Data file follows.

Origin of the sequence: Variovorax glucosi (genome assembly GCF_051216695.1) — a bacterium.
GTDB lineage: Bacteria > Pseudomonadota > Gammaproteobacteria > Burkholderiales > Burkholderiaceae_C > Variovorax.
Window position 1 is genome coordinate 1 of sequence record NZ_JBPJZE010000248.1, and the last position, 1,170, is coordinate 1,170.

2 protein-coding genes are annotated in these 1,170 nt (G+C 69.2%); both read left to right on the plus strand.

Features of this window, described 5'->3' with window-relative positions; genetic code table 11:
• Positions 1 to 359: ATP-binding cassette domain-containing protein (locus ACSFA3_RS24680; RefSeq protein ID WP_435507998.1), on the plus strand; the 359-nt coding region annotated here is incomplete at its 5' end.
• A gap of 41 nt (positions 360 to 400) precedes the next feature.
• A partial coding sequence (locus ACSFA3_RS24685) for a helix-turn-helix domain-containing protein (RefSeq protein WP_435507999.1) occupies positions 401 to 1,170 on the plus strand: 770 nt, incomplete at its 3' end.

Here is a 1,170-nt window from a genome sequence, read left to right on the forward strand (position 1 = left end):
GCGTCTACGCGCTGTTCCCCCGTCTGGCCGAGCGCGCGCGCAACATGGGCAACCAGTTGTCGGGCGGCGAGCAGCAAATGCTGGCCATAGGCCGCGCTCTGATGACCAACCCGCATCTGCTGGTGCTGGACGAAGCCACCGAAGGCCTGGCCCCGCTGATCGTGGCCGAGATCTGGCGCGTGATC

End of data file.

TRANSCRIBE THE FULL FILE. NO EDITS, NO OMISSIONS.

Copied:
Origin of the sequence: Variovorax glucosi (genome assembly GCF_051216695.1) — a bacterium.
GTDB lineage: Bacteria > Pseudomonadota > Gammaproteobacteria > Burkholderiales > Burkholderiaceae_C > Variovorax.
Window position 1 is genome coordinate 1 of sequence record NZ_JBPJZE010000248.1, and the last position, 1,170, is coordinate 1,170.

2 protein-coding genes are annotated in these 1,170 nt (G+C 69.2%); both read left to right on the plus strand.

Features of this window, described 5'->3' with window-relative positions; genetic code table 11:
• Positions 1 to 359: ATP-binding cassette domain-containing protein (locus ACSFA3_RS24680; RefSeq protein ID WP_435507998.1), on the plus strand; the 359-nt coding region annotated here is incomplete at its 5' end.
• A gap of 41 nt (positions 360 to 400) precedes the next feature.
• A partial coding sequence (locus ACSFA3_RS24685) for a helix-turn-helix domain-containing protein (RefSeq protein WP_435507999.1) occupies positions 401 to 1,170 on the plus strand: 770 nt, incomplete at its 3' end.

Here is a 1,170-nt window from a genome sequence, read left to right on the forward strand (position 1 = left end):
GCGTCTACGCGCTGTTCCCCCGTCTGGCCGAGCGCGCGCGCAACATGGGCAACCAGTTGTCGGGCGGCGAGCAGCAAATGCTGGCCATAGGCCGCGCTCTGATGACCAACCCGCATCTGCTGGTGCTGGACGAAGCCACCGAAGGCCTGGCCCCGCTGATCGTGGCCGAGATCTGGCGCGTGATC